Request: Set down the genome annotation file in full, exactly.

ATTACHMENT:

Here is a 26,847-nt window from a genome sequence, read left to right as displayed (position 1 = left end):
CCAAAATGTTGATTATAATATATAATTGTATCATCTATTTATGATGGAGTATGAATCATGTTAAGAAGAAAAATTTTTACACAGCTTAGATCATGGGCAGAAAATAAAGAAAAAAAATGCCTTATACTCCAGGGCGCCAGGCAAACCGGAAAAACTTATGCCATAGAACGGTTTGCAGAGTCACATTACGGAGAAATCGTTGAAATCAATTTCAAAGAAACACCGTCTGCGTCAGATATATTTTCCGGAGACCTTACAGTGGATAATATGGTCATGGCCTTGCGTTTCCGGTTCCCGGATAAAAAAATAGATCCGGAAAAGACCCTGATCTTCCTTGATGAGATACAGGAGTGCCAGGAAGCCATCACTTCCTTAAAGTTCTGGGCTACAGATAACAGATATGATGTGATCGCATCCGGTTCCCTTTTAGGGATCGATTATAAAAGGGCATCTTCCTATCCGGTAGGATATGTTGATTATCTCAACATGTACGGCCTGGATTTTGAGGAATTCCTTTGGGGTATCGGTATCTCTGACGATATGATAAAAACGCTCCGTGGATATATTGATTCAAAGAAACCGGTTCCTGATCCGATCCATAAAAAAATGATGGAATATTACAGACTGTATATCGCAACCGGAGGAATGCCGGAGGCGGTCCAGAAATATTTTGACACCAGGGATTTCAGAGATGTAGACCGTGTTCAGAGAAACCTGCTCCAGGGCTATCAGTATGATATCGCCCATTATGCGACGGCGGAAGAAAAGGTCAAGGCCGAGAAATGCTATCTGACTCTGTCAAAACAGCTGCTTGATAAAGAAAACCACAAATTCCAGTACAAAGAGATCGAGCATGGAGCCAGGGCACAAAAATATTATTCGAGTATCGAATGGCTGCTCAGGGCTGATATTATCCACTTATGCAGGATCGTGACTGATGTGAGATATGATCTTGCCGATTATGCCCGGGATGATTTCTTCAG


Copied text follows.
Here is a 26,847-nt window from a genome sequence, read left to right as displayed (position 1 = left end):
CCAAAATGTTGATTATAATATATAATTGTATCATCTATTTATGATGGAGTATGAATCATGTTAAGAAGAAAAATTTTTACACAGCTTAGATCATGGGCAGAAAATAAAGAAAAAAAATGCCTTATACTCCAGGGCGCCAGGCAAACCGGAAAAACTTATGCCATAGAACGGTTTGCAGAGTCACATTACGGAGAAATCGTTGAAATCAATTTCAAAGAAACACCGTCTGCGTCAGATATATTTTCCGGAGACCTTACAGTGGATAATATGGTCATGGCCTTGCGTTTCCGGTTCCCGGATAAAAAAATAGATCCGGAAAAGACCCTGATCTTCCTTGATGAGATACAGGAGTGCCAGGAAGCCATCACTTCCTTAAAGTTCTGGGCTACAGATAACAGATATGATGTGATCGCATCCGGTTCCCTTTTAGGGATCGATTATAAAAGGGCATCTTCCTATCCGGTAGGATATGTTGATTATCTCAACATGTACGGCCTGGATTTTGAGGAATTCCTTTGGGGTATCGGTATCTCTGACGATATGATAAAAACGCTCCGTGGATATATTGATTCAAAGAAACCGGTTCCTGATCCGATCCATAAAAAAATGATGGAATATTACAGACTGTATATCGCAACCGGAGGAATGCCGGAGGCGGTCCAGAAATATTTTGACACCAGGGATTTCAGAGATGTAGACCGTGTTCAGAGAAACCTGCTCCAGGGCTATCAGTATGATATCGCCCATTATGCGACGGCGGAAGAAAAGGTCAAGGCCGAGAAATGCTATCTGACTCTGTCAAAACAGCTGCTTGATAAAGAAAACCACAAATTCCAGTACAAAGAGATCGAGCATGGAGCCAGGGCACAAAAATATTATTCGAGTATCGAATGGCTGCTCAGGGCTGATATTATCCACTTATGCAGGATCGTGACTGATGTGAGATATGATCTTGCCGATTATGCCCGGGATGATTTCTTCAG